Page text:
For the teenager, it was the beginning of a whole new career. Sometimes on his tapes Screw would get on the mike and call out the names of Houston neighborhoods over the music; then he’d slow the whole thing down and sell the tape or just give it away. Eventually Screw started letting friends and friends of friends rap, or “flow,” over the beats. They would bring a list of songs with beats they wanted to rap to; Screw would add his own records. “He’d see what you wanted to flow off of,” Shorty Mac told me, “and then find a beat. Whatever mood you were feeling, he’d jump on that with his scratches and beats.” Screw had two turntables and would use his right hand to scratch and his left to run the volume crossfader between the two, fast, like a joystick, though he could scratch with both hands at the same time, and even his knees, Houston rapper Al-D told me.

But Screw also had the ear. He knew what beats to use and which would sound good when slowed down later, when to scratch and when to flow. Screw was always in control of the session, directing and coaxing his rappers like a conductor. “He was a true artist,” said Russell Washington of BigTyme Recordz (no relation to Charles Washington). “He cared about the minutest of details. The scratches had to be just right. He told me that every song on that tape told a story.” Once he had his bass-heavy mixes finished, he would slow the tape down and record it onto a master cassette. He would then dupe copies onto one-hundred-minute Maxell chrome tapes—called grays—which he would buy in bulk from Sams Club. Every tape had a name, like South Side Still Holding or Syrup and Soda. At first Screw would write them by hand on the label, along with his pager number. There was no cover art, no track listings. As he started selling more and more tapes, he began getting the labels printed. And the pager stopped answering.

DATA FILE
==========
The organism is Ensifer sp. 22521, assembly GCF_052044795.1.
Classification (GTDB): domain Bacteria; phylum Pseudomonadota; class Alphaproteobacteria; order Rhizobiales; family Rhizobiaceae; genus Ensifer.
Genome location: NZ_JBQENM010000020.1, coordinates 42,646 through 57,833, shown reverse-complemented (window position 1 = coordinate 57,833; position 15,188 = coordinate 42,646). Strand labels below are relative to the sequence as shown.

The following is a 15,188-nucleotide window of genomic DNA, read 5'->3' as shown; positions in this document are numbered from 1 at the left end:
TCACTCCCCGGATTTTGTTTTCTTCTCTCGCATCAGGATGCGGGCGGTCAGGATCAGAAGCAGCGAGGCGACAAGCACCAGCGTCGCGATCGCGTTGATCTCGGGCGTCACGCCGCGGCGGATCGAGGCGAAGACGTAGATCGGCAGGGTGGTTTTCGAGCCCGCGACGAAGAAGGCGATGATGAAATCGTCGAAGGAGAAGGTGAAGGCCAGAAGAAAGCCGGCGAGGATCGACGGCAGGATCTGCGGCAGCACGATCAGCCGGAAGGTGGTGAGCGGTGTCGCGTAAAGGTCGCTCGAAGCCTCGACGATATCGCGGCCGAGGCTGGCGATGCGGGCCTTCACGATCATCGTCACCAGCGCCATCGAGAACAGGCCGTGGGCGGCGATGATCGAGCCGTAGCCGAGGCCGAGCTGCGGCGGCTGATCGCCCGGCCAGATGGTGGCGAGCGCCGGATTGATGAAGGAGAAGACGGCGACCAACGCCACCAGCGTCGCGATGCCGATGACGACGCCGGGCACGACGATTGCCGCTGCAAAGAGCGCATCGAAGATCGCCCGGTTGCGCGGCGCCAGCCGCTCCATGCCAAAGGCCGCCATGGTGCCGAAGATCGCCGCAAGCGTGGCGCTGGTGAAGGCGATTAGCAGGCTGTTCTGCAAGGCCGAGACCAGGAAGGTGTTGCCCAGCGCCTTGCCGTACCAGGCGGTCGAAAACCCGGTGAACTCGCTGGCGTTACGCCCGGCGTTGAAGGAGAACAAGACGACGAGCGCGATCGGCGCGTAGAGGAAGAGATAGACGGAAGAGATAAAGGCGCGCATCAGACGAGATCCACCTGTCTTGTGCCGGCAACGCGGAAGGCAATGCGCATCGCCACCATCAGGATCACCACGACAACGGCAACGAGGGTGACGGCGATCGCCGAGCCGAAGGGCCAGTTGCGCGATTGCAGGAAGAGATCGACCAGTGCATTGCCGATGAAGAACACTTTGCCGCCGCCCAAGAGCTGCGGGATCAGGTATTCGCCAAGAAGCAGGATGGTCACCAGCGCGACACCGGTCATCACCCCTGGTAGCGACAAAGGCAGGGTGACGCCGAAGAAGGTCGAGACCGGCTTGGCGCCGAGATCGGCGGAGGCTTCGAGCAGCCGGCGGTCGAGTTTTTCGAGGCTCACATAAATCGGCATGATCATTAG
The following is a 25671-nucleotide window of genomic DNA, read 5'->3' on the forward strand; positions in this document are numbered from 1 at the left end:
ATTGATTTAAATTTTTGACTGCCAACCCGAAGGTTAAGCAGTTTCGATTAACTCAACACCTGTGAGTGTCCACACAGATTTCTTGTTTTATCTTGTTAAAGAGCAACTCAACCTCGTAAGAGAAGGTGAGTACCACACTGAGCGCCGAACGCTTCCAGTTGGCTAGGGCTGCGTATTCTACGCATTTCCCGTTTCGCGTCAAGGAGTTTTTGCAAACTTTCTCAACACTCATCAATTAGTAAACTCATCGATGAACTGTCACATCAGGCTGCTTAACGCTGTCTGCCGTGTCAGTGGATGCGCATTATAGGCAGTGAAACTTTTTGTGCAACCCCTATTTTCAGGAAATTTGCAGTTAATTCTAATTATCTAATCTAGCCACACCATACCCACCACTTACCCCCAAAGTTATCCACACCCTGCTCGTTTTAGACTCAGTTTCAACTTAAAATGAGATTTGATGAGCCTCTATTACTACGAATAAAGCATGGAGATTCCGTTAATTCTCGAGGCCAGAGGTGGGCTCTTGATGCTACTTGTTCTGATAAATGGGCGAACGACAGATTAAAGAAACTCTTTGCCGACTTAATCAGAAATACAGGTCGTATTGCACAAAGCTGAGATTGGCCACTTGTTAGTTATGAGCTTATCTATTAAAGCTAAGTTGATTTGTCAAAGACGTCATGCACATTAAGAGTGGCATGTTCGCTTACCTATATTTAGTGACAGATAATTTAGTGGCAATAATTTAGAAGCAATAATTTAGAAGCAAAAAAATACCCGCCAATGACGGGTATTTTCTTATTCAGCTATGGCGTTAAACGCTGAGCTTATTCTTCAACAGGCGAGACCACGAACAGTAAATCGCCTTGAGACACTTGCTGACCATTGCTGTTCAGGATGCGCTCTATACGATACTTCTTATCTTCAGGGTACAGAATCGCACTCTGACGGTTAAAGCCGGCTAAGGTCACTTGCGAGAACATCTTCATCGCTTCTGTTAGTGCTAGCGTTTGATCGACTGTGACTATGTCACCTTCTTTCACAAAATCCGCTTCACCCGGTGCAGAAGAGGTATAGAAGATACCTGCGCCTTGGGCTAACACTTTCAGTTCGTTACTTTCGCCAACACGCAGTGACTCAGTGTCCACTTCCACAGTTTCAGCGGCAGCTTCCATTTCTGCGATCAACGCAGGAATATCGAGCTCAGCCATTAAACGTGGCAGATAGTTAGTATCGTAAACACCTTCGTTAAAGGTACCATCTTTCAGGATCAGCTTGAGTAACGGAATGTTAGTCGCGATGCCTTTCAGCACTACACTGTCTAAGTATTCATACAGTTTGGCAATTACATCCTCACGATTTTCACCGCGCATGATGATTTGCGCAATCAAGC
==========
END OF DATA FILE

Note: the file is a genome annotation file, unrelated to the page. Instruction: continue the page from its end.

Everybody wanted Screw tapes. One reason was that you could understand the words, and the rappers Screw chose were all good with words. Another was that Screw picked great songs, usually West Coast gangsta raps that he liked and not whatever was a hit. Plus, he was a homeboy, from their very own south side. Maybe best of all, Screw had found a way to slow down time—he had found another world. So many people were coming to his apartment to buy tapes that the building manager thought he was a drug dealer. The police kicked in his door a couple of times looking for drugs. He moved to a home near Gulfgate Mall and fans followed, knocking on his door at all hours.